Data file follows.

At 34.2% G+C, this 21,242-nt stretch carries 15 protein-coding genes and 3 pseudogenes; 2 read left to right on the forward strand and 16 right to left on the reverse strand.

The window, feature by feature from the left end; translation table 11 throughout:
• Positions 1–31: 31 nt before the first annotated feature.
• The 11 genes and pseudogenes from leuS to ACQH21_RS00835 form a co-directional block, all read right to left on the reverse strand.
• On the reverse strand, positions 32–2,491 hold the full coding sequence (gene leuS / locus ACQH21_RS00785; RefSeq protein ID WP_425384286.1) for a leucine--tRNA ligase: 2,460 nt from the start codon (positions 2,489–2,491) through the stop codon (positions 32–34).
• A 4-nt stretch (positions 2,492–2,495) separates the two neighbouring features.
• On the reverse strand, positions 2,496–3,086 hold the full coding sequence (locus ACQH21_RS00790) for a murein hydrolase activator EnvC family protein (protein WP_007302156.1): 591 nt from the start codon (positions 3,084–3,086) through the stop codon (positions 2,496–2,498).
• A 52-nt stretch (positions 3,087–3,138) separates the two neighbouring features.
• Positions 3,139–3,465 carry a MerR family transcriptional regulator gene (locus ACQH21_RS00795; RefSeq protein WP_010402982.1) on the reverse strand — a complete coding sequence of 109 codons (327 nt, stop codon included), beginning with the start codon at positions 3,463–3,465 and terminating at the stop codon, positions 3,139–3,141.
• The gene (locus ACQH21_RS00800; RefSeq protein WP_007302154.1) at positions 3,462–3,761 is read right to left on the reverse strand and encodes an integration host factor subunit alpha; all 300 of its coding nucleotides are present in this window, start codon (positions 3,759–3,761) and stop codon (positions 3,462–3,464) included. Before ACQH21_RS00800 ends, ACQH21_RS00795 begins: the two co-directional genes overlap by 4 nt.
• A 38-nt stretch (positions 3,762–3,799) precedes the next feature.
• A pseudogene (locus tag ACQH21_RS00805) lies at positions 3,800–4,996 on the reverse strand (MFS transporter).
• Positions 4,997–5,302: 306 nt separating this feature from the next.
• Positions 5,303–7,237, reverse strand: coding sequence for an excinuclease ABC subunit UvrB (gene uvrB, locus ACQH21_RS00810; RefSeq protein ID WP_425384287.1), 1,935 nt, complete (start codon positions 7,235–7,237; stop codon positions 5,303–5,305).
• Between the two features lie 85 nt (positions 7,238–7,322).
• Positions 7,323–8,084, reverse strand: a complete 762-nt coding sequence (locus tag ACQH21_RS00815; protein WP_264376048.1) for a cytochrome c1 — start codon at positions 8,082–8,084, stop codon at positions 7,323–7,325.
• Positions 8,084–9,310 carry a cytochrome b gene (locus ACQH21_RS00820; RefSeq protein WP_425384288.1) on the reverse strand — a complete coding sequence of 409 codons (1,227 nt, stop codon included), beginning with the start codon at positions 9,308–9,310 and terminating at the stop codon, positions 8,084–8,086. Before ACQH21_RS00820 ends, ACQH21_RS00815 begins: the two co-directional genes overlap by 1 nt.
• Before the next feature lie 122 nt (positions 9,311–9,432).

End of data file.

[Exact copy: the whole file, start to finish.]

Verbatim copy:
At 34.2% G+C, this 21,242-nt stretch carries 15 protein-coding genes and 3 pseudogenes; 2 read left to right on the forward strand and 16 right to left on the reverse strand.

The window, feature by feature from the left end; translation table 11 throughout:
• Positions 1–31: 31 nt before the first annotated feature.
• The 11 genes and pseudogenes from leuS to ACQH21_RS00835 form a co-directional block, all read right to left on the reverse strand.
• On the reverse strand, positions 32–2,491 hold the full coding sequence (gene leuS / locus ACQH21_RS00785; RefSeq protein ID WP_425384286.1) for a leucine--tRNA ligase: 2,460 nt from the start codon (positions 2,489–2,491) through the stop codon (positions 32–34).
• A 4-nt stretch (positions 2,492–2,495) separates the two neighbouring features.
• On the reverse strand, positions 2,496–3,086 hold the full coding sequence (locus ACQH21_RS00790) for a murein hydrolase activator EnvC family protein (protein WP_007302156.1): 591 nt from the start codon (positions 3,084–3,086) through the stop codon (positions 2,496–2,498).
• A 52-nt stretch (positions 3,087–3,138) separates the two neighbouring features.
• Positions 3,139–3,465 carry a MerR family transcriptional regulator gene (locus ACQH21_RS00795; RefSeq protein WP_010402982.1) on the reverse strand — a complete coding sequence of 109 codons (327 nt, stop codon included), beginning with the start codon at positions 3,463–3,465 and terminating at the stop codon, positions 3,139–3,141.
• The gene (locus ACQH21_RS00800; RefSeq protein WP_007302154.1) at positions 3,462–3,761 is read right to left on the reverse strand and encodes an integration host factor subunit alpha; all 300 of its coding nucleotides are present in this window, start codon (positions 3,759–3,761) and stop codon (positions 3,462–3,464) included. Before ACQH21_RS00800 ends, ACQH21_RS00795 begins: the two co-directional genes overlap by 4 nt.
• A 38-nt stretch (positions 3,762–3,799) precedes the next feature.
• A pseudogene (locus tag ACQH21_RS00805) lies at positions 3,800–4,996 on the reverse strand (MFS transporter).
• Positions 4,997–5,302: 306 nt separating this feature from the next.
• Positions 5,303–7,237, reverse strand: coding sequence for an excinuclease ABC subunit UvrB (gene uvrB, locus ACQH21_RS00810; RefSeq protein ID WP_425384287.1), 1,935 nt, complete (start codon positions 7,235–7,237; stop codon positions 5,303–5,305).
• Between the two features lie 85 nt (positions 7,238–7,322).
• Positions 7,323–8,084, reverse strand: a complete 762-nt coding sequence (locus tag ACQH21_RS00815; protein WP_264376048.1) for a cytochrome c1 — start codon at positions 8,082–8,084, stop codon at positions 7,323–7,325.
• Positions 8,084–9,310 carry a cytochrome b gene (locus ACQH21_RS00820; RefSeq protein WP_425384288.1) on the reverse strand — a complete coding sequence of 409 codons (1,227 nt, stop codon included), beginning with the start codon at positions 9,308–9,310 and terminating at the stop codon, positions 8,084–8,086. Before ACQH21_RS00820 ends, ACQH21_RS00815 begins: the two co-directional genes overlap by 1 nt.
• Before the next feature lie 122 nt (positions 9,311–9,432).